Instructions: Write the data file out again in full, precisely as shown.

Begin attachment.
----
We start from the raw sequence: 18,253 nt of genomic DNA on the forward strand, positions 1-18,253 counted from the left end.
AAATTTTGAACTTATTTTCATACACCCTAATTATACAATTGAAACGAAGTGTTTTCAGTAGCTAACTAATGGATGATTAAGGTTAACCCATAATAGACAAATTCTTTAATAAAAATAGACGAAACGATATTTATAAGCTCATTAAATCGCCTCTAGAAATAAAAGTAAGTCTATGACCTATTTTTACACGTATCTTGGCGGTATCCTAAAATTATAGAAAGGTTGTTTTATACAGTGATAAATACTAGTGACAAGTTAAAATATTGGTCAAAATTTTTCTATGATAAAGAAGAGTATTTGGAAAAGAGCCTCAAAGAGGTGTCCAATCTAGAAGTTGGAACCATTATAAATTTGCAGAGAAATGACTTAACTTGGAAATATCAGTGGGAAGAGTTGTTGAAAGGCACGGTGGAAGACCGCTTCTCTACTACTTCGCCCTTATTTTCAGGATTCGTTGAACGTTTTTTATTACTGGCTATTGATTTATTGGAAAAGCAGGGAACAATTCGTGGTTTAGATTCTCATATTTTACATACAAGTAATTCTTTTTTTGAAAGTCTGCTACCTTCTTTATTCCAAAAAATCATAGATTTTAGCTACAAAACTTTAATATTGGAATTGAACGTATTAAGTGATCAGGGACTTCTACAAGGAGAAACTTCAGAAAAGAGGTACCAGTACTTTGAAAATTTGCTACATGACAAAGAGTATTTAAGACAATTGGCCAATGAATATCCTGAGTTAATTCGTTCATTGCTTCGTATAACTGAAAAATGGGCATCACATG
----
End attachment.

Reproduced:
We start from the raw sequence: 18,253 nt of genomic DNA on the forward strand, positions 1-18,253 counted from the left end.
AAATTTTGAACTTATTTTCATACACCCTAATTATACAATTGAAACGAAGTGTTTTCAGTAGCTAACTAATGGATGATTAAGGTTAACCCATAATAGACAAATTCTTTAATAAAAATAGACGAAACGATATTTATAAGCTCATTAAATCGCCTCTAGAAATAAAAGTAAGTCTATGACCTATTTTTACACGTATCTTGGCGGTATCCTAAAATTATAGAAAGGTTGTTTTATACAGTGATAAATACTAGTGACAAGTTAAAATATTGGTCAAAATTTTTCTATGATAAAGAAGAGTATTTGGAAAAGAGCCTCAAAGAGGTGTCCAATCTAGAAGTTGGAACCATTATAAATTTGCAGAGAAATGACTTAACTTGGAAATATCAGTGGGAAGAGTTGTTGAAAGGCACGGTGGAAGACCGCTTCTCTACTACTTCGCCCTTATTTTCAGGATTCGTTGAACGTTTTTTATTACTGGCTATTGATTTATTGGAAAAGCAGGGAACAATTCGTGGTTTAGATTCTCATATTTTACATACAAGTAATTCTTTTTTTGAAAGTCTGCTACCTTCTTTATTCCAAAAAATCATAGATTTTAGCTACAAAACTTTAATATTGGAATTGAACGTATTAAGTGATCAGGGACTTCTACAAGGAGAAACTTCAGAAAAGAGGTACCAGTACTTTGAAAATTTGCTACATGACAAAGAGTATTTAAGACAATTGGCCAATGAATATCCTGAGTTAATTCGTTCATTGCTTCGTATAACTGAAAAATGGGCATCACATG